Automata’s music does, so, SO well at creating a sense of place, of conveying emotion, of being memorable, and of being different and weird. I don’t know many games that feature a score that features vocals as loud and prominent as the Drakengard/Nier games. And props have to go to the dynamic elements of the music, with songs becoming more layered and complex as intensity rises, and also having 8-bit remixes of almost every track in the game, with which the game will seamlessly transition at a literal button’s press.

It’s pretty good.

Also, J’Nique killed it on Weight of the World.


NieR: Automata

It’s the same composers that did an amazing job on NieR and made the soundtrack one of the most talked-about, enduring things from the original game.

As a composer, I appreciate the small and large touches through Automata’s songs referencing NieR’s original soundtrack.

The dynamic music layers are so incredibly detailed and thoughtful that Automata is, technically, the very definition of great game music; music that should react to and evolve with the player, and it continues surprising throughout. I wrote a whole topic in this forum earlier this year about the technical process NieR: Automata uses to dynamically transform and blend every song on the soundtrack with an 8-bit version of itself, an incredible effort for a very small touch that boggles the mind at its presence.

The melodies and instrumentation are top-notch, putting most games (yes, most) that go orchestral in style to shame. And it’s not even a real orchestra being used here most of the time. The high-flying battle music, beautiful vocal performances and incredibly powerful leitmotifs easily nab this category, even if you don’t think the dynamic stuff is that impressive.

The ending song is sung in a choir by the entire game’s development team which has extra significance you’ll know if you’ve finished.

The song below makes me feel indescribably soft, safe, warm. I feel like I could just break, but I won’t because it’s telling me that I am strong and that I am worth something.


I’ve never played a game whose integration of sound and music hit me the way NieR: Automata did.

The boss sequences are unparalleled in their use of sound effects, voicework, and music, and the transitions between and within each of these components are truly something special. I would never try to argue that the best tracks of this year from games like Pyre or Persona 5 are not as good as the tracks from NieR, it’s the overall experience - the intense, evocative usage of sound in sequences like The Tower or Ending E - that pushes NieR far above the rest of the competition this year.

I’m also biased because I tear up almost instantaneously when I listen to Wretched Weaponry. I haven’t put down this soundtrack in the six months since I beat the game, and I don’t plan to for many to come. And hey, if I’m not here to nominate the only game music of 2017 that makes me cry, what else am I here for?

Also, since it’s the theme of these recent posts, I’ll add one of my favorite examples for your consideration (spoilers for route A):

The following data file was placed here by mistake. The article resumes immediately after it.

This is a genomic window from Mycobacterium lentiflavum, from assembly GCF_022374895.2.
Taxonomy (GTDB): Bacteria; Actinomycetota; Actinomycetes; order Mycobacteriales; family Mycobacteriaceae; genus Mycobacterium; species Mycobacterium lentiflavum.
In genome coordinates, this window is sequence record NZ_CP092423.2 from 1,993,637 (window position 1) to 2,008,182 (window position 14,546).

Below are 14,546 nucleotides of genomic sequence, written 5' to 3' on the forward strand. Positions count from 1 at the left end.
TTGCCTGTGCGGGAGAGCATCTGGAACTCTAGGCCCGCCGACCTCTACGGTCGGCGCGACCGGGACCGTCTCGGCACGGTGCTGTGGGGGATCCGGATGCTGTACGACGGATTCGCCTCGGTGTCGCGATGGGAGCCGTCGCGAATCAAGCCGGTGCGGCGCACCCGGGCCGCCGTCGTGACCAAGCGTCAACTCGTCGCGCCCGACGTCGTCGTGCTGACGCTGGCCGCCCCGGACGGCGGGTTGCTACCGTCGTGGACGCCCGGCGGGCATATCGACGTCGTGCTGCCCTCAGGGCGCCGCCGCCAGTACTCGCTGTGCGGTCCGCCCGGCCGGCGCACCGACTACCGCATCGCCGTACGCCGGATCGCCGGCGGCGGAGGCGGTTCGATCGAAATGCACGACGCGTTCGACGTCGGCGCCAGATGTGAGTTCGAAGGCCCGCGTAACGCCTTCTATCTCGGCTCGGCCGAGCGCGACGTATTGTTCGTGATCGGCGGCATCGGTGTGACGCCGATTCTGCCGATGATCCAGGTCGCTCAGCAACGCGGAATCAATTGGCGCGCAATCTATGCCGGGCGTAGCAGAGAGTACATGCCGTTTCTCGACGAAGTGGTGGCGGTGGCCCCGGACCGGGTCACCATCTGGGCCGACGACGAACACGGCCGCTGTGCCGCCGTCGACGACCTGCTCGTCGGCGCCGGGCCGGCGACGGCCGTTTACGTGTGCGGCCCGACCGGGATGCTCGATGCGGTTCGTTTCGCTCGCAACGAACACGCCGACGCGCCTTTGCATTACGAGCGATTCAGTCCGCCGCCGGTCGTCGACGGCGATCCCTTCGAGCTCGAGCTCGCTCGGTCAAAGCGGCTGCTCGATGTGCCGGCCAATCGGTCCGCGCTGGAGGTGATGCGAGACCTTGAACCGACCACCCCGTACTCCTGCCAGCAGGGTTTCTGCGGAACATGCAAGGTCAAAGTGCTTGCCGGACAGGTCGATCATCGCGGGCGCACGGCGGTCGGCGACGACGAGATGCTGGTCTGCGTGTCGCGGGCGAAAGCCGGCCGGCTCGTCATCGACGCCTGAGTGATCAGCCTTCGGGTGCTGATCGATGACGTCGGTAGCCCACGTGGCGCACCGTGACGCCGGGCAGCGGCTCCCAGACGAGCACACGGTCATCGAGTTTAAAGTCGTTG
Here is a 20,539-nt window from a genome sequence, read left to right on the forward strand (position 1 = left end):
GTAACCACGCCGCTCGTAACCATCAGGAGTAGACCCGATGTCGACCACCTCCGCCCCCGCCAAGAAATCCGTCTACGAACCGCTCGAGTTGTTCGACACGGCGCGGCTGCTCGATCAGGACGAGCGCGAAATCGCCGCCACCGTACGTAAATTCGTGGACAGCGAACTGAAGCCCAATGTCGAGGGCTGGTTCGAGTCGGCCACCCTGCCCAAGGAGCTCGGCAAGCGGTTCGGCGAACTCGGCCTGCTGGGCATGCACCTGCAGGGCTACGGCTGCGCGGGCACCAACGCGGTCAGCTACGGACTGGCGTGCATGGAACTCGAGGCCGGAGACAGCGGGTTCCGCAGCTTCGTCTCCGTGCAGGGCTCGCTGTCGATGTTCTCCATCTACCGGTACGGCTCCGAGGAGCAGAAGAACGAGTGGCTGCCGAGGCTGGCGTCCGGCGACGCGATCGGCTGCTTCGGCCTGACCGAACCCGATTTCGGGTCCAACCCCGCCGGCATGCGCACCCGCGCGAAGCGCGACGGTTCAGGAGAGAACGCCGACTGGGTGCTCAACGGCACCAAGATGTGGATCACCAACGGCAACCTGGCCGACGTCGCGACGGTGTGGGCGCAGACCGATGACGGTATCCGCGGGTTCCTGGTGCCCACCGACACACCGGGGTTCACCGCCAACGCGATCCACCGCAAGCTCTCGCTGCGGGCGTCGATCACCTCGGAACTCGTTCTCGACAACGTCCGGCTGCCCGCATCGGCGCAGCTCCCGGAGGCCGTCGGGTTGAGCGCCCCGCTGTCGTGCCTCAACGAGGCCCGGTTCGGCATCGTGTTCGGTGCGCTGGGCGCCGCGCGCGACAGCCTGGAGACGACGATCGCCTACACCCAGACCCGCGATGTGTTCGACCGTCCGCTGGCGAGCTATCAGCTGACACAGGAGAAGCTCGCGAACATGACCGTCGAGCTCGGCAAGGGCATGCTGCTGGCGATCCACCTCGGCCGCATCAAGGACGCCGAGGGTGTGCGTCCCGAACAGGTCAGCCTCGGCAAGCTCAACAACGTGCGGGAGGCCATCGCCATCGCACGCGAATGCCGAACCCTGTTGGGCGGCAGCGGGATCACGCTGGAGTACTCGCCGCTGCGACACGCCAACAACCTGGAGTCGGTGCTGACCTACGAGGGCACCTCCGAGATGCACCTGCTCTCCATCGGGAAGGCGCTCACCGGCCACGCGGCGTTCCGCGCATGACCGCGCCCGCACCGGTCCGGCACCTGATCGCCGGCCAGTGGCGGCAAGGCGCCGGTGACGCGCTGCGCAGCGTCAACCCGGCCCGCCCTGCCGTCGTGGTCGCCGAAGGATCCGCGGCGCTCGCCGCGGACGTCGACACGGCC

Persona 5

What makes the sound track work is that it fits the mood perfectly to the situation like Beneath the Mask during casual strolls, Wicked Plan for when the phantom thieves are plotting, and the best of all Last Surprise to get you into the fight.


Nier: Automata

I mean just…the three different versions of the credits song and one final version with all three singers uniting (which ties into the theme of the final credits)

This is probably the tightest category for me and my feelings might change immediately after I hit post, but I think right now my nomination is…Persona 5

I admittedly still haven’t made enough time for NieR, and while Breath of the Wild’s music was spectacular it hasn’t stuck with me the way Persona’s has. That’s probably not a fair metric- Zelda’s sparse orchestrations more naturally blend into the background and that’s exactly their job.

But Persona’s soundtrack is still on my phone, still gets regular play, and I still find myself whistling Life Will Change all the damn time. I can’t really argue with that.

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This is the second time today that I’ve repped it, but I think Rakuen’s really special and will be overlooked among other games this year, so I’m gonna nominate it here in the hope that someone else has played and appreciated it.

Though it just generally has good music including some very effective vocal songs, what really got me is the songs that end each part of the game, where the person you were helping sings about their problem and are generally directed at someone else in their life. Like the game overall, they’re more than a little cheesy but heartfelt as well, and build up to become one overlapping final song that cements that you’ve ended your journey.

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Nomination: Cup Head

raspy swing voice: oooh I’m Mr. King Die!


NieR: Automata

This Cannot Continue hit me like a ton of bricks. It’s one impressive piece out of many in that game.